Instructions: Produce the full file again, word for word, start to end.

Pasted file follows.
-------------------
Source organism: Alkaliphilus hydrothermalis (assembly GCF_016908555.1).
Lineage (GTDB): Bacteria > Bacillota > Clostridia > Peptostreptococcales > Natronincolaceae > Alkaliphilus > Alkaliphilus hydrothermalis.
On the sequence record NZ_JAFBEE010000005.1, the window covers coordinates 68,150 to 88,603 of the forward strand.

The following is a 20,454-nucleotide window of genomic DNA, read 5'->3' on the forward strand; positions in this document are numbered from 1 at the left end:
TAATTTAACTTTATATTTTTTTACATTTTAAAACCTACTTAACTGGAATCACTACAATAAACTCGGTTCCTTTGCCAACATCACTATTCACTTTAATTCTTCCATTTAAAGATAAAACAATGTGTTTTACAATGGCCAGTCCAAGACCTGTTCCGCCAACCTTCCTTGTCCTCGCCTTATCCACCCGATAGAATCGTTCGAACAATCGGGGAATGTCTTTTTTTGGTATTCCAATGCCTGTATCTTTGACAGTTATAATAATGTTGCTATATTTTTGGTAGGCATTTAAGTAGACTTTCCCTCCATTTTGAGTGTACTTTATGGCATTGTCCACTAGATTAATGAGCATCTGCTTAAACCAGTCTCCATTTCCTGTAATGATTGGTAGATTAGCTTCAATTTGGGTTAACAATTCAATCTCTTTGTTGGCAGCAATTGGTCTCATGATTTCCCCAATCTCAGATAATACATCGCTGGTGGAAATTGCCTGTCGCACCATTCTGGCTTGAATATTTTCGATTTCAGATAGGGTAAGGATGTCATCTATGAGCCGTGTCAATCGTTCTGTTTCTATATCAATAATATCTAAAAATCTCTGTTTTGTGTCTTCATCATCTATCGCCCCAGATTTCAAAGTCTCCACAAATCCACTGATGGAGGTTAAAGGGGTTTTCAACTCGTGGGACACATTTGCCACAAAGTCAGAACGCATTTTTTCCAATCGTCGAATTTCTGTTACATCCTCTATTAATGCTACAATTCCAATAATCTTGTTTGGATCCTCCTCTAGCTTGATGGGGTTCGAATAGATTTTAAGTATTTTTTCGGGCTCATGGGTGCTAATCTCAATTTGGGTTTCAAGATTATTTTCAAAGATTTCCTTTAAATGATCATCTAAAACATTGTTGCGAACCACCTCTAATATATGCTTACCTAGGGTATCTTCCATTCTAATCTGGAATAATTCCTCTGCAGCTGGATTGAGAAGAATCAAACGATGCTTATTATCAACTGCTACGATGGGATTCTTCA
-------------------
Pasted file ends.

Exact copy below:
Source organism: Alkaliphilus hydrothermalis (assembly GCF_016908555.1).
Lineage (GTDB): Bacteria > Bacillota > Clostridia > Peptostreptococcales > Natronincolaceae > Alkaliphilus > Alkaliphilus hydrothermalis.
On the sequence record NZ_JAFBEE010000005.1, the window covers coordinates 68,150 to 88,603 of the forward strand.

The following is a 20,454-nucleotide window of genomic DNA, read 5'->3' on the forward strand; positions in this document are numbered from 1 at the left end:
TAATTTAACTTTATATTTTTTTACATTTTAAAACCTACTTAACTGGAATCACTACAATAAACTCGGTTCCTTTGCCAACATCACTATTCACTTTAATTCTTCCATTTAAAGATAAAACAATGTGTTTTACAATGGCCAGTCCAAGACCTGTTCCGCCAACCTTCCTTGTCCTCGCCTTATCCACCCGATAGAATCGTTCGAACAATCGGGGAATGTCTTTTTTTGGTATTCCAATGCCTGTATCTTTGACAGTTATAATAATGTTGCTATATTTTTGGTAGGCATTTAAGTAGACTTTCCCTCCATTTTGAGTGTACTTTATGGCATTGTCCACTAGATTAATGAGCATCTGCTTAAACCAGTCTCCATTTCCTGTAATGATTGGTAGATTAGCTTCAATTTGGGTTAACAATTCAATCTCTTTGTTGGCAGCAATTGGTCTCATGATTTCCCCAATCTCAGATAATACATCGCTGGTGGAAATTGCCTGTCGCACCATTCTGGCTTGAATATTTTCGATTTCAGATAGGGTAAGGATGTCATCTATGAGCCGTGTCAATCGTTCTGTTTCTATATCAATAATATCTAAAAATCTCTGTTTTGTGTCTTCATCATCTATCGCCCCAGATTTCAAAGTCTCCACAAATCCACTGATGGAGGTTAAAGGGGTTTTCAACTCGTGGGACACATTTGCCACAAAGTCAGAACGCATTTTTTCCAATCGTCGAATTTCTGTTACATCCTCTATTAATGCTACAATTCCAATAATCTTGTTTGGATCCTCCTCTAGCTTGATGGGGTTCGAATAGATTTTAAGTATTTTTTCGGGCTCATGGGTGCTAATCTCAATTTGGGTTTCAAGATTATTTTCAAAGATTTCCTTTAAATGATCATCTAAAACATTGTTGCGAACCACCTCTAATATATGCTTACCTAGGGTATCTTCCATTCTAATCTGGAATAATTCCTCTGCAGCTGGATTGAGAAGAATCAAACGATGCTTATTATCAACTGCTACGATGGGATTCTTCA